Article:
As everyone is aware, we are about to begin our religious education and sacramental preparation for children throughout Walla Walla. This letter can be considered another reminder for those who have not yet registered.
However, a good question was asked of me during one of the parent sessions that I want to address. I was asked why we do Confirmation at such a young age. Most dioceses in the United Stated have Catholics receive Confirmation in either middle school or high school. For us in the Diocese of Spokane, children generally receive around 3rd grade.
What are the reasons, one way or the other? The separation of Confirmation and Communion is an historical anomaly. Over 100 years ago, Pope Pius X wrote a decree which moved the age for the reception of Holy Communion down toward the age of reason (more or less 7 years old). Prior to this, Confirmation nearly always proceeded (or occurred simultaneously with) the reception of First Holy Communion.
Since Pope Pius X did not explicitly address Confirmation, a practice developed of giving Holy Communion at a younger age while leaving Confirmation at an older age. This presented a practical value in the mind of some. It allowed the grace of the Eucharist to be active in the life of children while maintaining a sacramental “carrot” to keep families and children involved in faith formation longer as they waited to complete the Sacraments of Initiation with Confirmation. Though perhaps, having some practical value, there is neither an historical nor a theological basis for this practice. Even our modern Catechism acknowledges that “The holy Eucharist completes our Christian initiation” –not Confirmation.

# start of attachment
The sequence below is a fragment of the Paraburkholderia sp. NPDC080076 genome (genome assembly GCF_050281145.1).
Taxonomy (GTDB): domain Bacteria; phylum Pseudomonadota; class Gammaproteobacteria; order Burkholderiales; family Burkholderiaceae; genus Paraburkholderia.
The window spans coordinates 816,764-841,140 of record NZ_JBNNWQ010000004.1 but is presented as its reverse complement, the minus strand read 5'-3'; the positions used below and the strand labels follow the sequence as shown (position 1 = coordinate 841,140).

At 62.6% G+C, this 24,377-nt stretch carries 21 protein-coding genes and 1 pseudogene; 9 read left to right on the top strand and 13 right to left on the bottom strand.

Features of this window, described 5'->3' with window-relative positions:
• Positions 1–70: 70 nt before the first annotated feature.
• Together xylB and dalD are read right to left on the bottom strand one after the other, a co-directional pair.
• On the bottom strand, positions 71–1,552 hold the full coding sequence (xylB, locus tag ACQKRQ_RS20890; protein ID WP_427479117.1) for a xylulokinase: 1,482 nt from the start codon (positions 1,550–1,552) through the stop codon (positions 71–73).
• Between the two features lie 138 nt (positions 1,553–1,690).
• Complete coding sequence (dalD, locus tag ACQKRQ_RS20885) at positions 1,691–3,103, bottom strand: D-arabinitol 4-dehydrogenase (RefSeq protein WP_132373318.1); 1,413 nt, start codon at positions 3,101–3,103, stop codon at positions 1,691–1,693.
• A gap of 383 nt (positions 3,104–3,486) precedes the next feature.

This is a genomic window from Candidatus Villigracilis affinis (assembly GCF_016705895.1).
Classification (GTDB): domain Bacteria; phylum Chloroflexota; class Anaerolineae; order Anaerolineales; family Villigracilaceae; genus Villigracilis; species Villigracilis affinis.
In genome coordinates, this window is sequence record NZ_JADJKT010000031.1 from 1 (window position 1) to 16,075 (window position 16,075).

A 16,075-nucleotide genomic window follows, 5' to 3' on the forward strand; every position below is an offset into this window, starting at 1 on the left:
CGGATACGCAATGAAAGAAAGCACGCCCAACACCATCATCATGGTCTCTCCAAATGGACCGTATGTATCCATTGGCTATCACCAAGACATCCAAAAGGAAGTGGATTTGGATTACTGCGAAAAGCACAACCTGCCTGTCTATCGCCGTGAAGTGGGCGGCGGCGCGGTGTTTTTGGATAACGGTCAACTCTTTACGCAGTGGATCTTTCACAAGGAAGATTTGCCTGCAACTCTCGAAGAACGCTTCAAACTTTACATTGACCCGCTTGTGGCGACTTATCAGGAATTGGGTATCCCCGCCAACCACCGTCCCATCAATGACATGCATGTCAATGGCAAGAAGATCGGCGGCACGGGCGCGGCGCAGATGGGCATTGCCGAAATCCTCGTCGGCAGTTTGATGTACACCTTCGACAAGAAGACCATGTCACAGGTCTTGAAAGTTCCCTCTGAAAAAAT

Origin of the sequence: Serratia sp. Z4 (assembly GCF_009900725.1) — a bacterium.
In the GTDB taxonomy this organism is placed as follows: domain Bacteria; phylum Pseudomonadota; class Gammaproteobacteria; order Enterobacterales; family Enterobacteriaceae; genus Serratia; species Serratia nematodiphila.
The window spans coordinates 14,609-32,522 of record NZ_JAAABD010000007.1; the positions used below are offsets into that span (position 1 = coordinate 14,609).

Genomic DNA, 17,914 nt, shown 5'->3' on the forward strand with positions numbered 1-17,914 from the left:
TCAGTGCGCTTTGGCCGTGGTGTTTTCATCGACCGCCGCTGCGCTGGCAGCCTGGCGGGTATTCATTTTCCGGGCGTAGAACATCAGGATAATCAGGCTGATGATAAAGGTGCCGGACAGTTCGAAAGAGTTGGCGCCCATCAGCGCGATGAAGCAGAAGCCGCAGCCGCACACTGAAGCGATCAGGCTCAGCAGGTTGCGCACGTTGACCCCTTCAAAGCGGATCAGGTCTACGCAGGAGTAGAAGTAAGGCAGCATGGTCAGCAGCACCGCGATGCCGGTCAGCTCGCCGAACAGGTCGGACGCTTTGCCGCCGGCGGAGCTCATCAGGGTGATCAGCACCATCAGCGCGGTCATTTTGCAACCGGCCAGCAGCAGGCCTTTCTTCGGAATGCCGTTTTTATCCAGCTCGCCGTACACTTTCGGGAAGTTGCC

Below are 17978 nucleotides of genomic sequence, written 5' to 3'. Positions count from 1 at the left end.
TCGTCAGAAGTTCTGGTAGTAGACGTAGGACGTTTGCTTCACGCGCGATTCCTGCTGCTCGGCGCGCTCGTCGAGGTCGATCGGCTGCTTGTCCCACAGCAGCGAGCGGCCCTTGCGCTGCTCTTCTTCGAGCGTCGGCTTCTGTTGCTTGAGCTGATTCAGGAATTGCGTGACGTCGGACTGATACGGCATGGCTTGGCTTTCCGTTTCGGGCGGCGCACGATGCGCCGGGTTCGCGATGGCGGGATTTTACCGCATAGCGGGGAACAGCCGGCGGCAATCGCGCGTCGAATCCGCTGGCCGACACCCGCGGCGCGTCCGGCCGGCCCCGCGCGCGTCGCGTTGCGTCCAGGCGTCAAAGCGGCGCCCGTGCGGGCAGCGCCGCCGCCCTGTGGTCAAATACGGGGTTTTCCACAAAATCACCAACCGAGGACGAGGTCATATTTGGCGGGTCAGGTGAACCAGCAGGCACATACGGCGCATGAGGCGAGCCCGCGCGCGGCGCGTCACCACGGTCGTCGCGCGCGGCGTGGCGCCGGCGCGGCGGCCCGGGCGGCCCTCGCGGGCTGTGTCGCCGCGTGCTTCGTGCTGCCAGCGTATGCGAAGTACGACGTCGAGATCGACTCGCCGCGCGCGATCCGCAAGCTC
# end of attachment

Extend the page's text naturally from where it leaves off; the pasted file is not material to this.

The theological reason for this is two-fold. First, all the Sacraments are gifts, especially those of basic Christian Initiation. They are not things to be earned. When Confirmation is set at a later age, it is often treated as a type of graduation after someone has demonstrated a certain degree of knowledge and familiarity with the faith. By moving Confirmation to a younger age, it manifests more clearly that this is not something earned, but a gift given by God’s goodness.
Second, in providing Communion to those who are young, we acknowledge the possibility that even children can choose to cooperate with God’s grace, becoming saints and mystics. However, as we acknowledge this, we must also acknowledge another possibility—the possibility that their faith and souls can be undermined and attacked.
Confirmation strengthens the Christian in bearing witness to Jesus. In a world which can be hostile to Christians, we do not want to deprive a child of the gift of God to “stand firm in the faith, be courageous, be strong.” – 1 Cor 16:13.
Praised be Jesus Christ, now and forever!